Definition of Homogamy
Example of Homogamy
- Two working class people who get married after meeting at the house of worship their families attend.
- American English – /hoh-mAHgUH-mee/
- British English – /huh-mOgUH-mee/
International Phonetic Alphabet
- American English: /hoˈmɑɡəmɪ/
- British English: /həˈmɒgəmɪ/
- Plural: homogamies
- Homogamy can be understood as “like being with like.”
- A tendency towards homogamy occurs because of proximity, which is called propinquity or spatial nearness. People become involved with people they meet in their typical social settings like houses of worships (religious homogamy) or school (social homogamy) that share similar ethnicities (ethnic homogamy or racial homogamy), expectations, norms, and values.
- Homogamic relationships are often isogamic as well.
- Intercultural marriages confront homogamy.
- A type of hypogamy; marriage; and marriage system.
- Homogamy is the opposite of heterogamy.
- Type: endogamy
- An (noun) homogamist (adverb) homogamatically marries outside their group to create an (adjective) homogamic or (adjective) homogamous relationship.
- Family and Kinship Resources – Books, Journals, and Helpful Links
- Word origin of “homogamy” – Online Etymology Dictionary: etymonline.com
- family of orientation
- family of procreation
- open marriage
Brinkerhoff, David, Lynn White, Suzanne Ortega, and Rose Weitz. 2011. Essentials of Sociology. 8th ed. Belmont, CA: Wadsworth.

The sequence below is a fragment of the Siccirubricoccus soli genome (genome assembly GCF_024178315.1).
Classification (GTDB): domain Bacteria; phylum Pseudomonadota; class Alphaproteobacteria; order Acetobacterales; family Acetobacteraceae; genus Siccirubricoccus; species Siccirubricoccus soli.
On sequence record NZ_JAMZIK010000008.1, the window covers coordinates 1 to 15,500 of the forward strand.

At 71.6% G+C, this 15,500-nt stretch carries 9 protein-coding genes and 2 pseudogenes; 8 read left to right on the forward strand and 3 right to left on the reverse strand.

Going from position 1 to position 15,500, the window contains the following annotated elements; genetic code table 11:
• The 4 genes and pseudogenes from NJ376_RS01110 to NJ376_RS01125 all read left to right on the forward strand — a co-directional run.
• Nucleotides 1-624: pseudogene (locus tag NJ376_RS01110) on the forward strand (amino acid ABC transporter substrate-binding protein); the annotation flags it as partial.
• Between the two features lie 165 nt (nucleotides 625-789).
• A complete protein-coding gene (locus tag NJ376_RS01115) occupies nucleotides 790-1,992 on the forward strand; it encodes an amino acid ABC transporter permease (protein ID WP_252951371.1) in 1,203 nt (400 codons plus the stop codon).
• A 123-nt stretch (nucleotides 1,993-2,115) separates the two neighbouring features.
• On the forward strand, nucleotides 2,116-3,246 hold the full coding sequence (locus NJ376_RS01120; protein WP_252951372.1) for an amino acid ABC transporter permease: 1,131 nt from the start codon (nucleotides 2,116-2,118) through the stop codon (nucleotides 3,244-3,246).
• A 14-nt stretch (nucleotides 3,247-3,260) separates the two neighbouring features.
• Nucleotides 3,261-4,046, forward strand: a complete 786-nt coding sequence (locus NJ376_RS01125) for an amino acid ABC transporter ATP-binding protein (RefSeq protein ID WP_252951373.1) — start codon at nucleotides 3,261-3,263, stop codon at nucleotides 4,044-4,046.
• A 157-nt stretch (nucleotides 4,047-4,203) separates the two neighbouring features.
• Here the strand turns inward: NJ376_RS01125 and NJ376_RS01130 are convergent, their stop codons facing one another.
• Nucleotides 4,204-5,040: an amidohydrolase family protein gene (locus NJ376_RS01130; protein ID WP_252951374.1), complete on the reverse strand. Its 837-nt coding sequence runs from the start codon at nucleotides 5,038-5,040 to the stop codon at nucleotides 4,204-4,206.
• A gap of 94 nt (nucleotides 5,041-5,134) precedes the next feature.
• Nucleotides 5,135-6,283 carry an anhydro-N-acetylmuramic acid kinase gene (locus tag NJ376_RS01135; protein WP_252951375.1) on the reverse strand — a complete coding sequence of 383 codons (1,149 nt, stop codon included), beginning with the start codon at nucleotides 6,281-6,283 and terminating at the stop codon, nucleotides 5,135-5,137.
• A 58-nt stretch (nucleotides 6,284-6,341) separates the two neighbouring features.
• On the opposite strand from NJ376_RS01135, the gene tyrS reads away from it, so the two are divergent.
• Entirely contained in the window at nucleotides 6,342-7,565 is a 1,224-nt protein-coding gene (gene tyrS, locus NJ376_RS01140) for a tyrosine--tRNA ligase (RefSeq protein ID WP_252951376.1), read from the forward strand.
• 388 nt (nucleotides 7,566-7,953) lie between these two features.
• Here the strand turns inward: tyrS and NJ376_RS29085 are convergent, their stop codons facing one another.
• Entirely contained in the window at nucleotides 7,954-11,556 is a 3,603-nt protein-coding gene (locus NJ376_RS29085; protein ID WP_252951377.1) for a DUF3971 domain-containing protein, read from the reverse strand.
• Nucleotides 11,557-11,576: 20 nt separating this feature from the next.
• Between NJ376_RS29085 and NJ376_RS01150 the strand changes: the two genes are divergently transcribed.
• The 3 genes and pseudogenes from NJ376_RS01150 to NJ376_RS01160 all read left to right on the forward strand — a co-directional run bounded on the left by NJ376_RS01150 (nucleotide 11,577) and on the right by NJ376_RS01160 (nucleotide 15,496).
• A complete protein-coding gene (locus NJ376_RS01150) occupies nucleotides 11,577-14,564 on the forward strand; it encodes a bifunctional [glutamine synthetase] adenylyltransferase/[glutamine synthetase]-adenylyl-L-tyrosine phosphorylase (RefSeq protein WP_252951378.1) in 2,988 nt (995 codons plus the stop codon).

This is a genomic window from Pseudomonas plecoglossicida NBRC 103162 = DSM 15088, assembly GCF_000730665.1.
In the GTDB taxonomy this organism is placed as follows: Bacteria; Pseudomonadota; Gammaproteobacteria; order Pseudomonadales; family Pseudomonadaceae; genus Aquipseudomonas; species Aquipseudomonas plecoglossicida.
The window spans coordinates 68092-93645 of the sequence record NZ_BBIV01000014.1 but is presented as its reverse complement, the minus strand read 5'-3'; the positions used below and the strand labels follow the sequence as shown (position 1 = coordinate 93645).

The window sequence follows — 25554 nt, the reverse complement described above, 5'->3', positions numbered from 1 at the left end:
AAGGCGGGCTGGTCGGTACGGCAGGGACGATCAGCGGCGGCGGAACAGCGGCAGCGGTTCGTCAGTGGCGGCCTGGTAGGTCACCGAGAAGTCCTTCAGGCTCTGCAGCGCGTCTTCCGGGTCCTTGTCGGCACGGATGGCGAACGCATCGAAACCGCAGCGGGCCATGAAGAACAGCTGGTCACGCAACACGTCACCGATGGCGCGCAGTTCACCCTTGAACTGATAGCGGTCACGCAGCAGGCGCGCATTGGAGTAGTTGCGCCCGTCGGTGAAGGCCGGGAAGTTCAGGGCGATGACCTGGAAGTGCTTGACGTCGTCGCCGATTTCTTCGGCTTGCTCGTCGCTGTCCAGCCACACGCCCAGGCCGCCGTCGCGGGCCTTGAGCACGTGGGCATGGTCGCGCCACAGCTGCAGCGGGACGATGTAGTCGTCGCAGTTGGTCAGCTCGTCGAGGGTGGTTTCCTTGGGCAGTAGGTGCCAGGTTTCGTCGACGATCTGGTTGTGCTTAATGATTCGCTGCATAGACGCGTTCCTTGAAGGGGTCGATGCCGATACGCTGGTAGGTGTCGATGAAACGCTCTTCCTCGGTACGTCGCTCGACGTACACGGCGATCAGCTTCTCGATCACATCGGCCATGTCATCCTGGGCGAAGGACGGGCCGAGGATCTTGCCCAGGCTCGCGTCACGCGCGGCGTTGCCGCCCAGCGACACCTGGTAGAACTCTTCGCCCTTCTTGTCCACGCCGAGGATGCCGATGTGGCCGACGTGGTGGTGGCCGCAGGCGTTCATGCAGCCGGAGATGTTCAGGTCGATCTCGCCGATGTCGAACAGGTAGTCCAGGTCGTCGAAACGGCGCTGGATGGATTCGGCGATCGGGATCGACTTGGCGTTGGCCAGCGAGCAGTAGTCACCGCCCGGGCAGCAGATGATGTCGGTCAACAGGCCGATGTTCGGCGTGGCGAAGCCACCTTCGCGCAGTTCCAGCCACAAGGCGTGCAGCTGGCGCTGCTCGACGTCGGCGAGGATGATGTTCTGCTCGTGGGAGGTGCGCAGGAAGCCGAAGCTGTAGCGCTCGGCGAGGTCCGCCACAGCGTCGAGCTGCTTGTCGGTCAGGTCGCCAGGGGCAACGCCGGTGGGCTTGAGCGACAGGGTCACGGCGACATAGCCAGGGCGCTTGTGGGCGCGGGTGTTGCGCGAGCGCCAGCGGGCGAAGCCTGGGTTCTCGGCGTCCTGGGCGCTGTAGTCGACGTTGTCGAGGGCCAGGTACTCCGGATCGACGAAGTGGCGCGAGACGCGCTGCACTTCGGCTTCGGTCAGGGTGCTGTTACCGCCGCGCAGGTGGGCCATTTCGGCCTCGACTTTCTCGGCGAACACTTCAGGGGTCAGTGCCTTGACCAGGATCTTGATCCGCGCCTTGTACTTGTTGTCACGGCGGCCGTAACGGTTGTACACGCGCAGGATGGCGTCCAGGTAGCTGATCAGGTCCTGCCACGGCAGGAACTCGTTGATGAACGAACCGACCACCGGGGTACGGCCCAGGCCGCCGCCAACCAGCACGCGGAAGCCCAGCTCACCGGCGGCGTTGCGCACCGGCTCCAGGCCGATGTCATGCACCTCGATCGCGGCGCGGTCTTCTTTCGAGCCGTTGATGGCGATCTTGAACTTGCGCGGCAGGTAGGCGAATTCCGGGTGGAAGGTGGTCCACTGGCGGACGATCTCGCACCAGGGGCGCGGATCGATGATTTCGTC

Ferrante, Joan. 2011. Sociology: A Global Perspective. 7th ed. Belmont, CA: Wadsworth.
Ferris, Kerry, and Jill Stein. 2010. The Real World: An Introduction to Sociology. 2nd ed. New York: Norton.
Henslin, James M. 2012. Sociology: A Down-to-Earth Approach. 10th ed. Boston: Allyn & Bacon.
Hughes, Michael, and Carolyn J. Kroehler. 2011. Sociology: The Core. 10th ed. New York: McGraw-Hill.
Kendall, Diana. 2011. Sociology in Our Times. 8th ed. Belmont, CA: Wadsworth.
Kornblum, William. 2008. Sociology in a Changing World. 8th ed. Belmont, CA: Wadsworth.
Macionis, John. 2012. Sociology. 14th ed. Boston: Pearson.
Oxford University Press. (N.d.) Oxford Dictionaries. (https://www.oxforddictionaries.com/).
Schaefer, Richard. 2013. Sociology: A Brief Introduction. 10th ed. New York: McGraw-Hill.
Shepard, Jon M. 2010. Sociology. 11th ed. Belmont, CA: Wadsworth.
Shepard, Jon M., and Robert W. Greene. 2003. Sociology and You. New York: Glencoe.
Thompson, William E., and Joseph V. Hickey. 2012. Society in Focus: An Introduction to Sociology. 7th ed. Boston: Allyn & Bacon.
Tischler, Henry L. 2011. Introduction to Sociology. 10th ed. Belmont, CA: Wadsworth.
Turner, Bryan S., ed. 2006. The Cambridge Dictionary of Sociology. Cambridge: Cambridge University Press.
Wikipedia contributors. (N.d.) Wikipedia, The Free Encyclopedia. Wikimedia Foundation. (https://en.wikipedia.org/).
ASA – American Sociological Association (5th edition)
Bell, Kenton, ed. 2014. “homogamy.” In Open Education Sociology Dictionary. Retrieved October 24, 2020 (https://sociologydictionary.org/homogamy/).
APA – American Psychological Association (6th edition)
homogamy. (2014). In K. Bell (Ed.), Open education sociology dictionary. Retrieved from https://sociologydictionary.org/homogamy/
Chicago/Turabian: Author-Date – Chicago Manual of Style (16th edition)
Bell, Kenton, ed. 2014. “homogamy.” In Open Education Sociology Dictionary. Accessed October 24, 2020. https://sociologydictionary.org/homogamy/.
MLA – Modern Language Association (7th edition)
“homogamy.” Open Education Sociology Dictionary. Ed. Kenton Bell. 2014. Web. 24 Oct. 2020. <https://sociologydictionary.org/homogamy/>.